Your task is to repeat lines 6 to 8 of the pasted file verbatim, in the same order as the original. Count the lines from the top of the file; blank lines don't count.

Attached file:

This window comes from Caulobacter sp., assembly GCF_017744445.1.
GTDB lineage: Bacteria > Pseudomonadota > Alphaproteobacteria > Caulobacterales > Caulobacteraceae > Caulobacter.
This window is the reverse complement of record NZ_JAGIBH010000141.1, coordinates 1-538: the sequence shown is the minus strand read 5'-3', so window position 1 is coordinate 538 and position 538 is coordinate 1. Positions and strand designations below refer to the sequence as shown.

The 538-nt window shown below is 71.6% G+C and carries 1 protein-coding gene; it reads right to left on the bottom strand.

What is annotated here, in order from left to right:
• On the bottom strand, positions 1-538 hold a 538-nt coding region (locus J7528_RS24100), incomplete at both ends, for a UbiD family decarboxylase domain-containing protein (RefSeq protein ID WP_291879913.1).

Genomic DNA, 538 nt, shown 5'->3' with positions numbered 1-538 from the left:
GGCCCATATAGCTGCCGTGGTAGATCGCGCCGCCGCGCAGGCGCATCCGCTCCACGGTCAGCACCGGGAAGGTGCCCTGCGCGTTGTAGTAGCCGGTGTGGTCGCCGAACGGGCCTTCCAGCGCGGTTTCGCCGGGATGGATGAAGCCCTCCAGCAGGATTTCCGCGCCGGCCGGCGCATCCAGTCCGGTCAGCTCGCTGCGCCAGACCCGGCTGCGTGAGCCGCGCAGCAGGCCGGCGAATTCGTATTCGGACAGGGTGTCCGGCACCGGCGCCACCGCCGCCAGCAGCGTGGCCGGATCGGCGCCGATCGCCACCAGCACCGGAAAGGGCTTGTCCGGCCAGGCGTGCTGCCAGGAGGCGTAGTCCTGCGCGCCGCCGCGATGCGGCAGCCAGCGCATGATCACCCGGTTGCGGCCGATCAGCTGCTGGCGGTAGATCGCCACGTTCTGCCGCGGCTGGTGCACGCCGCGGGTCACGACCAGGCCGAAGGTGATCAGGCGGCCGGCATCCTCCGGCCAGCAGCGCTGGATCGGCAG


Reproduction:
• On the bottom strand, positions 1-538 hold a 538-nt coding region (locus J7528_RS24100), incomplete at both ends, for a UbiD family decarboxylase domain-containing protein (RefSeq protein ID WP_291879913.1).

Genomic DNA, 538 nt, shown 5'->3' with positions numbered 1-538 from the left:
GGCCCATATAGCTGCCGTGGTAGATCGCGCCGCCGCGCAGGCGCATCCGCTCCACGGTCAGCACCGGGAAGGTGCCCTGCGCGTTGTAGTAGCCGGTGTGGTCGCCGAACGGGCCTTCCAGCGCGGTTTCGCCGGGATGGATGAAGCCCTCCAGCAGGATTTCCGCGCCGGCCGGCGCATCCAGTCCGGTCAGCTCGCTGCGCCAGACCCGGCTGCGTGAGCCGCGCAGCAGGCCGGCGAATTCGTATTCGGACAGGGTGTCCGGCACCGGCGCCACCGCCGCCAGCAGCGTGGCCGGATCGGCGCCGATCGCCACCAGCACCGGAAAGGGCTTGTCCGGCCAGGCGTGCTGCCAGGAGGCGTAGTCCTGCGCGCCGCCGCGATGCGGCAGCCAGCGCATGATCACCCGGTTGCGGCCGATCAGCTGCTGGCGGTAGATCGCCACGTTCTGCCGCGGCTGGTGCACGCCGCGGGTCACGACCAGGCCGAAGGTGATCAGGCGGCCGGCATCCTCCGGCCAGCAGCGCTGGATCGGCAG